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01/10/2014
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Just how “Permanent” is your Permanent Alimony?

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Just how “Permanent” is your Permanent Alimony?

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Permanent alimony is often referred to as indefinite payments. As such, for the recipient, an award for such support would seemingly appear to provide them with eternal financial stability. While for the payer, they may feel that such award has imposed a lifelong obligation to an individual that they have parted ways with. However, despite its name, permanent alimony is not always as ‘permanent’ as one may think, and can, in some cases can be reduced, and even altogether terminated.

Just like other forms of spousal support, permanent alimony can be modified or terminated based upon a substantial change in circumstances. This change applies to the circumstances of both the receiving spouse and the paying spouse. As outlined in Pimm v. Pimm, 601 So. 2d 534, 536 (Fla. 1992), and numerous other cases citing these so-called ‘Pimm Factors’, a modification can occur where:

(1) there has been a substantial change in circumstances;

(2) the change was not contemplated at the time of the final judgment of dissolution; and

(3) the change is sufficient, material, permanent, and involuntary.

In addition to other changed circumstances, either party’s death, or the receiving spouse’s remarriage can allow for termination of support. Evidence of a receiving spouse being in a supportive relationship can also provide grounds for reducing or terminating a payer’s obligation to make permanent periodic payments even if the spouse receiving alimony is not actually married.

The terms of a marital settlement agreement (MSA) can also allow for, prevent, or limit a party from obtaining a modification of support. Depending on how it was drafted, an MSA can work for or against an obligee or obligor of an order for support. An MSA is contractual agreement, and therefore the intent of the parties must be considered, while also keeping in mind the court’s discretion in evaluating the terms of an MSA in the family law setting for purposes of modification. As stated by the Pimm court, in discussing an MSA that included a provision for termination of support upon remarriage, but failed to address what might occur upon the retirement of the payer:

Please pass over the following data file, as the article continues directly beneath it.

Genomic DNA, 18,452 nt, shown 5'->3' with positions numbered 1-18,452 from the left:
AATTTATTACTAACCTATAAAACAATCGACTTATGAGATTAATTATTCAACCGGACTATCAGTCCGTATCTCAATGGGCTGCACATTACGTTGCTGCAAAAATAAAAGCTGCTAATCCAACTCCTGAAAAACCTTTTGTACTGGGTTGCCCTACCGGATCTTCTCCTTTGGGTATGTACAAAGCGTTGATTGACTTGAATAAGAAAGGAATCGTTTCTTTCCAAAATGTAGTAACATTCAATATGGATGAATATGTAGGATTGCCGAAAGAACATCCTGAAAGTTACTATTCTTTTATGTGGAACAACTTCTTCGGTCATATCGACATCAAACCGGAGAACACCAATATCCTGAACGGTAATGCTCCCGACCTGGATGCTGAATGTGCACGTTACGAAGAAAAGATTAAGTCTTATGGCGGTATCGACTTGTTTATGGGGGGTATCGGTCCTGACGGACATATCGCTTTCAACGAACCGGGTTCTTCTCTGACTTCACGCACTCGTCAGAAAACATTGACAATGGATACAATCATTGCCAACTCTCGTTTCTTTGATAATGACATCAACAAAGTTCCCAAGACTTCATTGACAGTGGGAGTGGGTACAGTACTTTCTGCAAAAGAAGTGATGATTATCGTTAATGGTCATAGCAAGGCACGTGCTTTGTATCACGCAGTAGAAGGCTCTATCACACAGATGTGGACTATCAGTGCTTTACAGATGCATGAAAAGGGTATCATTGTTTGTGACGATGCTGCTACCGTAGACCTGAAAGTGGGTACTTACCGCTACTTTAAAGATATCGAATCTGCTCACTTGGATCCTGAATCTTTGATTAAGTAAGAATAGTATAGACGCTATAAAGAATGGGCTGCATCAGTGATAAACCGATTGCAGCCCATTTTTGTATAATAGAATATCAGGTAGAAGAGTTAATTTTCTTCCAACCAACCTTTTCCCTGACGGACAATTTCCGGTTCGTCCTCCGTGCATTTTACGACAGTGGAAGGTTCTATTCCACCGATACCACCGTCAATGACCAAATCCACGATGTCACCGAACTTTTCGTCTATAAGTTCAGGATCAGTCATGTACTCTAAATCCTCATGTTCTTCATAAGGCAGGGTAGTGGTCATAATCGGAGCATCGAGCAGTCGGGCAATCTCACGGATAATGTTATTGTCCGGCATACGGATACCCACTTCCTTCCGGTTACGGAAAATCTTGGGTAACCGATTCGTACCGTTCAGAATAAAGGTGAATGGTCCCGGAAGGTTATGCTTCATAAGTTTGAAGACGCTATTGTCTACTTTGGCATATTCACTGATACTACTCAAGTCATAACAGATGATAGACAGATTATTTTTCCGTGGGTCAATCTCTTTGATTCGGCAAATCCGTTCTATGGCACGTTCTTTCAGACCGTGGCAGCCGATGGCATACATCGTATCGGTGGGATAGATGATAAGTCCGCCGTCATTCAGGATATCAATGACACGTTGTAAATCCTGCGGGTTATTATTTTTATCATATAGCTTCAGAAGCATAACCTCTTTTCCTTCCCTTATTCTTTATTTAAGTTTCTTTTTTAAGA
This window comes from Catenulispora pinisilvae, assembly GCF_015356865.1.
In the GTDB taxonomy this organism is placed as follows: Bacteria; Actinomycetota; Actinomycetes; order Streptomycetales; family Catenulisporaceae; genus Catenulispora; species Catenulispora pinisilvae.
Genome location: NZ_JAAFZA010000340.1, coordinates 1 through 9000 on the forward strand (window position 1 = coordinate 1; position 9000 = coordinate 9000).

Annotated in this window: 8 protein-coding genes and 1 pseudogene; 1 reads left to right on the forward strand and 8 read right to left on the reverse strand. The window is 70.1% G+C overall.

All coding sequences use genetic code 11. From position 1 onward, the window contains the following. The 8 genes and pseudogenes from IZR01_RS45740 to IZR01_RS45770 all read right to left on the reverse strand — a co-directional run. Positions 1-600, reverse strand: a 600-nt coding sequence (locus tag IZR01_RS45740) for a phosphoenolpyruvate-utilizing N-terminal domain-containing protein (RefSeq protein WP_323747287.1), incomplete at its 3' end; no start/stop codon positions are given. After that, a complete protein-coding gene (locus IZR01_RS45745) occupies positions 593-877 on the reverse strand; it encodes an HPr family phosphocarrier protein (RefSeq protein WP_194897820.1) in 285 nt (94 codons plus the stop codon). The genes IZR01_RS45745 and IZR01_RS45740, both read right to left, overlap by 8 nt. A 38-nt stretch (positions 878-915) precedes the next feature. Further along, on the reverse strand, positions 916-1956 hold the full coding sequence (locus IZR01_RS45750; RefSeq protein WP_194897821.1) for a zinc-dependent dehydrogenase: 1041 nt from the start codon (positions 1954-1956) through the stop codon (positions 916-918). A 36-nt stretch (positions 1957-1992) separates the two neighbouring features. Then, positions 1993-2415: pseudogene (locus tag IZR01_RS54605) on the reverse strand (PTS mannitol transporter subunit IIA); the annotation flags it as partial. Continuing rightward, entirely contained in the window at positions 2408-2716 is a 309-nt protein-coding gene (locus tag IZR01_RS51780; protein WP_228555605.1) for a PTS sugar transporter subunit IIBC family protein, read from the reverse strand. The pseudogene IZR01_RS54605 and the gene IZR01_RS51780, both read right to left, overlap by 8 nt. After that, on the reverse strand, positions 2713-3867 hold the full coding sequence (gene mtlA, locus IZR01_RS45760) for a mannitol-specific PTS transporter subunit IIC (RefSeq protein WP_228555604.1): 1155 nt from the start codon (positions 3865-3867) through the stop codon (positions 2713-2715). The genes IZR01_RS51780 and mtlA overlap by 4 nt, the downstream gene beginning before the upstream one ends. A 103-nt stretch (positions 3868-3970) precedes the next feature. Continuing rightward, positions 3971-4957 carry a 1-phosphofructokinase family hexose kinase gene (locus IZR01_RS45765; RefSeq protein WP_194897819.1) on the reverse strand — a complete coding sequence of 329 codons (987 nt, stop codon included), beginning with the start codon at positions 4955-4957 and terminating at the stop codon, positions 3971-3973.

“we find that silence in that regard should not preclude consideration of a reasonable retirement as part of the total circumstances in determining if sufficient changed circumstances exist to warrant a modification of alimony.”

While the Pimm case addresses ‘substantial change’ given an MSA that fails to address retirement, this same concept can be applied to other scenarios in which the parties are in dispute over the impact that that their MSA may have on the right to modify support payments. The terms of an MSA may be vague, ambiguous, fail to account for particular issues, and/or be poorly drafted in general. In short, Your MSA may not be as airtight as you thought, particularly in cases where a party failed to obtain representation during the divorce, or obtained inadequate representation.

It is important to note the distinction between alimony arising out of a voluntary agreement (i.e. MSA), as opposed to support granted through the court’s own decision making process. As stated in the Pimm case,

“ […]the court should consider whether the provision for alimony was contained in an agreement between the parties or solely in a judgment of the court.”

This distinction is critical when it comes to modifying support, because the burden of proof varies for each. In Pimm, citing Tinsley v. Tinsley, 502 So.2d 997, 998 (Fla. 2d DCA 1987), the court noted that,

“[w]here the alimony sought to be modified was . . . set by the court upon an agreement of the parties, the party who seeks a change carries a heavier than usual burden of proof.”

If you are receiving or obligated to pay permanent periodic alimony and wish to seek an order to alter payments, it is vital to know your legal rights and options to modify or terminate support prior to initiating proceedings. Equally important, though is knowing whether there may be a possibility for modification or termination of support to occur in the future, given the terms of your MSA and/or the onset of a particular event, such as retirement or change in employment. Keep in mind, that altering a valid order for support requires court intervention, and payments should continue to be made unless and until alimony is changed.

The Law Office of Alba & Yochim is a client-focused result-driven firm with decades of experience representing clients in a wide array of alimony cases. Whether you are a requesting or defending party to a support modification proceeding, or simply have a question or concern regarding your existing order for permanent alimony, our Gainesville Alimony Attorneys want to help you.

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